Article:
Without naming any country, Swaraj said there has always been an overarching political context for the BRICS meetings which essentially underlines that a serious global discourse cannot be the "preserve" of a few countries with a "narrow agenda".
"There is a developing consensus that it cannot be business as usual. We must be prepared to extract costs for those who sponsor and support terrorists, who provide them sanctuary, and who, despite their own claimed victimhood, continue to make the false distinction between good and bad terrorists.
"BRICS has always been global in its approach and today, there is no bigger global challenge than state-sponsored and state-protected terrorism," she said.
Swaraj said members of BIMSTEC- Bhutan, Bangladesh, India, Nepal, Sri Lanka and Thailand – represented the "polar opposite" of a terrorism "promoting polity".
"They are focused on improving the quality of life of their people, on skills and employment, on education and health, and on the quality of governance and the deepening of democracy.
"These are nations who are actively promoting connectivity, cooperation and contacts amongst themselves. Their interface with the BRICS has a message in itself. This is that a world changing in a positive direction as reflected by the BRICS has its regional expression in a community like BIMSTEC that is able to visualize a prosperous collective future," Swaraj said.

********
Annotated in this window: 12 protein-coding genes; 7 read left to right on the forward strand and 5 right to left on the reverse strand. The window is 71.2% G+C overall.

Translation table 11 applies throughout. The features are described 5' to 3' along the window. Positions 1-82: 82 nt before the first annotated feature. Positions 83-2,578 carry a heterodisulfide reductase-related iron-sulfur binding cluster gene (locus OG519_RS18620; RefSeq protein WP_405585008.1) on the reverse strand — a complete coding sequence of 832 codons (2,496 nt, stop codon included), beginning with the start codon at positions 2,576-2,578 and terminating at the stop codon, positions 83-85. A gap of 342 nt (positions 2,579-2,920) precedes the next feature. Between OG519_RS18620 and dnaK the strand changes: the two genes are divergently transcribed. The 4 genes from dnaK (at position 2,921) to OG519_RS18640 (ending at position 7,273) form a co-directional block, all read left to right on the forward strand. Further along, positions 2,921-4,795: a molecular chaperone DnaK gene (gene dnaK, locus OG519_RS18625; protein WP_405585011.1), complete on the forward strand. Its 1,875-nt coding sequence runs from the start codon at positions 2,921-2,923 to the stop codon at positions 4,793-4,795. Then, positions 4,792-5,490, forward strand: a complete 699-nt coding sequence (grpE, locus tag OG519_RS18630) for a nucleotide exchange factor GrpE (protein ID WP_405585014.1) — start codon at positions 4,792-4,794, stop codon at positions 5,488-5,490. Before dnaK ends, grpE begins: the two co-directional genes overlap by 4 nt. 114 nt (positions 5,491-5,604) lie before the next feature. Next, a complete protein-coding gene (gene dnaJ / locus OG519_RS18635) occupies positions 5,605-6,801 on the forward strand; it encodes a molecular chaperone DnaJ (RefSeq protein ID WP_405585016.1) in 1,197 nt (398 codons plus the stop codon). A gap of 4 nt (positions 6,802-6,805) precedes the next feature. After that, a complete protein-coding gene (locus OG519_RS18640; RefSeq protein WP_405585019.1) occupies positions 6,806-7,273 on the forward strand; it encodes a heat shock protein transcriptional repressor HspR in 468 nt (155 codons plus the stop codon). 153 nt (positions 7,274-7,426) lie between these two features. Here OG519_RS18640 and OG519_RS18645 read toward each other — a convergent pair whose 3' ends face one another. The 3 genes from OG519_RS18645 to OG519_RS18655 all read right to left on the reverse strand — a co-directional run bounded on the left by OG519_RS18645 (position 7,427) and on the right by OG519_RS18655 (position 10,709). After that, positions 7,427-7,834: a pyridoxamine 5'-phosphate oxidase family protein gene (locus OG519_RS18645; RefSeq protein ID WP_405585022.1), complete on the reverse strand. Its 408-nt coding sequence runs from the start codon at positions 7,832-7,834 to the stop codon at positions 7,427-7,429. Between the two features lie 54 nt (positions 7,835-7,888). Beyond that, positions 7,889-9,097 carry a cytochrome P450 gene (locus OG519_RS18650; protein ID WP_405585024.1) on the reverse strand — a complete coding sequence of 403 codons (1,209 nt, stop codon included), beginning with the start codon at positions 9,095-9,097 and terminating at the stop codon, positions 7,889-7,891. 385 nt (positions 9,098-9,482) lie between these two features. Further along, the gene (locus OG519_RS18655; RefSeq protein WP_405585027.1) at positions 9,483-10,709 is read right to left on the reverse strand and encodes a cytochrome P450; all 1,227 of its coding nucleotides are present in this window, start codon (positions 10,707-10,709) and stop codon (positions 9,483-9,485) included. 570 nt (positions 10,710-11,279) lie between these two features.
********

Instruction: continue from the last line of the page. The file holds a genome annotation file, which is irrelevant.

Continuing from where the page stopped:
On India's chairmanship of BRICS, Swaraj said "we took the BRICS outside the conference room and endeavoured to instill it in popular thinking."
Talking about major initiatives by BRICS, she said the Summit represented a further advancement in terms of the breadth and focus of its discussions, adding the grouping has transformed over the years.
"Initially, its deliberations concentrated more on economic and financial issues. But over the years, it has broadened to cover larger global issues, even as it has promoted the creation of BRICS institutions and mechanisms.
"Key initiatives like a BRICS Rating Agency that can complement the New Development Bank, or the Railways Research Network and an Agriculture Research Platform that will allow us to leverage our specific strengths for mutual benefit are tangible goals that we believe can take the group forward," she said.
Swaraj said a total of 115 events were organised in the nine months of India's chairmanship of the bloc.